US billionaire's dairy float, Nats' succession, housing hiatus, unusual insolvency move and more

US real estate mogul Sam Zell is backing a $100 million dairy farm listing, highlighting foreign investors’ interest in New Zealand farms. He ranks 304 on the Forbes list of world billionaires with a net worth of $A5 billion.

Nicknamed the “Grave Dancer” for his ability to profit from distressed-asset investing, his empire includes stakes in sectors as diverse as hospitality, energy, transportation, finance, healthcare and communications.

Victoria Young reports that Dairy Farms NZ is emphasising the Texan “hybrid farming” experience of its chief executive, Owen Mansill, as it promises to invest in capital expenditure to generate more milk solids.

Election Day is still three weeks away and, for once, people have stopped talking about how long David Cunliffe is going to last as Labour leader after the polls close on September 20.

Instead, political correspondent Rob Hosking writes, there is heightened interest in succession planning at National, where frontbenchers Judith Collins and Steven Joyce are no longer the choice for a successor to John Key between.

Economists say National’s HomeStart policy is good politics but not a solution. It will push up demand and prices; the only question is by how much.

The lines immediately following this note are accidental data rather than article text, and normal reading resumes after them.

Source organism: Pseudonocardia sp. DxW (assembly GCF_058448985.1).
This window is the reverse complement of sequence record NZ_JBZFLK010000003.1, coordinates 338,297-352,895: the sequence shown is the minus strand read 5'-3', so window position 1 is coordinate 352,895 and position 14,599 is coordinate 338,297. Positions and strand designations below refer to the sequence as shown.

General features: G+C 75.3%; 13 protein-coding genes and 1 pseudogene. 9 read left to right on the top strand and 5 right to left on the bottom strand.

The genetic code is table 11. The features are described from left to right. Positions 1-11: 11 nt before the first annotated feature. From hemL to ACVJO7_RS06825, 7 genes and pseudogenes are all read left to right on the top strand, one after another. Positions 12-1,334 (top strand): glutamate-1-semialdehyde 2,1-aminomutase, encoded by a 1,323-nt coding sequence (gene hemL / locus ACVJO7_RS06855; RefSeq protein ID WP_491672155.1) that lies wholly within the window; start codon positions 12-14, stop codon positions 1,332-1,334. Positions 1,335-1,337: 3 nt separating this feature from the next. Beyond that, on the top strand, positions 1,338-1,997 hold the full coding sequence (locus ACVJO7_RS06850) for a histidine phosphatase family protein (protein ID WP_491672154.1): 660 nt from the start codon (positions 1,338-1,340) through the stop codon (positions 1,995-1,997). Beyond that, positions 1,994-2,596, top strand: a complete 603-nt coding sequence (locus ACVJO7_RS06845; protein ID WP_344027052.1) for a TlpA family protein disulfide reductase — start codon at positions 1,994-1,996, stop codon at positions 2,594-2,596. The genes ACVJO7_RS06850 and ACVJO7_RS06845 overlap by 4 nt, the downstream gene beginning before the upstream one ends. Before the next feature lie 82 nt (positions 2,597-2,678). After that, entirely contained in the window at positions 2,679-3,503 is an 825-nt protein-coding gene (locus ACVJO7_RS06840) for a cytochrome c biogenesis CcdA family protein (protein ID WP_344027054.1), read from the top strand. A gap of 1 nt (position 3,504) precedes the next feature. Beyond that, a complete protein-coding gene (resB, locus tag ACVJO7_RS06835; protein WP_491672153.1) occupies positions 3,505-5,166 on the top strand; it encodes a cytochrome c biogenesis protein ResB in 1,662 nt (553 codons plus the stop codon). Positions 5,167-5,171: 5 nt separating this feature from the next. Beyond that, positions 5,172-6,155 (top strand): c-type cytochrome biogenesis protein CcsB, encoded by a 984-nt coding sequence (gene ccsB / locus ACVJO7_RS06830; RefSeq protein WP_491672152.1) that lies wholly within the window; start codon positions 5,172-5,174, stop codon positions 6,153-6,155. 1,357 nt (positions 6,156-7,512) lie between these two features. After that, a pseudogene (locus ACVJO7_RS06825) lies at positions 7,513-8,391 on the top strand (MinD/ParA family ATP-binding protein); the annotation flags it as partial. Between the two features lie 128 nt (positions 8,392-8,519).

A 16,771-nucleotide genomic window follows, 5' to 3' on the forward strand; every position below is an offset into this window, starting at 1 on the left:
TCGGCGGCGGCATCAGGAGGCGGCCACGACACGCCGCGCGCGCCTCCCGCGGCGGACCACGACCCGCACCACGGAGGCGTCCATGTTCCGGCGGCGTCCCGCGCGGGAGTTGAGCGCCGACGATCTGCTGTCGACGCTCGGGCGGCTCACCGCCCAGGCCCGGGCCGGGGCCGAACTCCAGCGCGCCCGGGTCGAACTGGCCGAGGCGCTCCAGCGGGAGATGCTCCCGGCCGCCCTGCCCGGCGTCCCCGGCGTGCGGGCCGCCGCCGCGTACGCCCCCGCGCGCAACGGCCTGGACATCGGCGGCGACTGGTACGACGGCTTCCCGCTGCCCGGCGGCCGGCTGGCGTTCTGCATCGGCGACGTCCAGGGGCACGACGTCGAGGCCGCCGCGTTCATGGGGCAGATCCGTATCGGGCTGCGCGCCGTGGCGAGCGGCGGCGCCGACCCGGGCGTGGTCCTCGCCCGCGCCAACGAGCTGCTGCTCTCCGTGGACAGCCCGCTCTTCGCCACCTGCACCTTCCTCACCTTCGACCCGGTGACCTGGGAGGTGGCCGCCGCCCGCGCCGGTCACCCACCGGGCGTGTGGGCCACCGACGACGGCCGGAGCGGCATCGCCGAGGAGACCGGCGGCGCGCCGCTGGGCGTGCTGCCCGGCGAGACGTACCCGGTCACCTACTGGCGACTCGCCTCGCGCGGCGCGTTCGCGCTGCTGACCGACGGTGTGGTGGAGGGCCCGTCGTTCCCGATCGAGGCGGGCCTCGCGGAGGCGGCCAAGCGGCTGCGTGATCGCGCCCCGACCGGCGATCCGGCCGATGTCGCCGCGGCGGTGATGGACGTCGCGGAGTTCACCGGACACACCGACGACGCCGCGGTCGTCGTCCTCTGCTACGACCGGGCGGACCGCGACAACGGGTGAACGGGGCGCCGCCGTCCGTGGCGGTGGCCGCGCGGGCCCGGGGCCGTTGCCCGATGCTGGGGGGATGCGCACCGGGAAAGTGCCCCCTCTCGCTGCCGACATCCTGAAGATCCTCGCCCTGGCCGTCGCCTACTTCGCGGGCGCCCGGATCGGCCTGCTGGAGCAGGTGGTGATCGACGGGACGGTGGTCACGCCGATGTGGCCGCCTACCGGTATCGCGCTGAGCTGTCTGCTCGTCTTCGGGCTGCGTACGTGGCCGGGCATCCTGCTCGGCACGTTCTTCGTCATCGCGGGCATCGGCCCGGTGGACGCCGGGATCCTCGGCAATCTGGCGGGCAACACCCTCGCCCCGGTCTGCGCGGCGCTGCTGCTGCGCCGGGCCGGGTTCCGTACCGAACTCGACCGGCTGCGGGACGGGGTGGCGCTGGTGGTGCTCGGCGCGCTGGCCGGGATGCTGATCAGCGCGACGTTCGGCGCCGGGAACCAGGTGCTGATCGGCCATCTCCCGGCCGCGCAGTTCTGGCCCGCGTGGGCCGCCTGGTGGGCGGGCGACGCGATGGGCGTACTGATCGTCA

Housing is also the subject of a new thinktank report, which says the crisis will continue for decades and it won’t be solved by satisfying just the needs first-home owners. A much larger group is emerging.

In contrast with local views, Nick Grant reports that leading Australian home building company wants more projects because the environment is far better than at home.

Kiwifruit marketer Zespri is trying to shut down a case brought by its convicted Chinese importer, Victoria Young reports from her courts round.

Shanghai Neuhof wants more than $30 million from a breach of its alleged trade relationship with Zespri and wrongful termination of a contract

An Insolvency Service officer is bringing a private prosecution against a Christchurch businessman in unusual circumstances that former minister and NBR columnist Rodney Hide says throws doubt on hundreds of other charges.

He says this case has revealed the warrants of deputy Official Assignees do not allow them to prosecute. But 221 such charges have been laid in the past and the service has resorted to private prosecutions to get around this illegality.

“The Insolvency Service is all smoke and mirrors held together by bits of paper and string. It's a crock,” the Hidesight column says.

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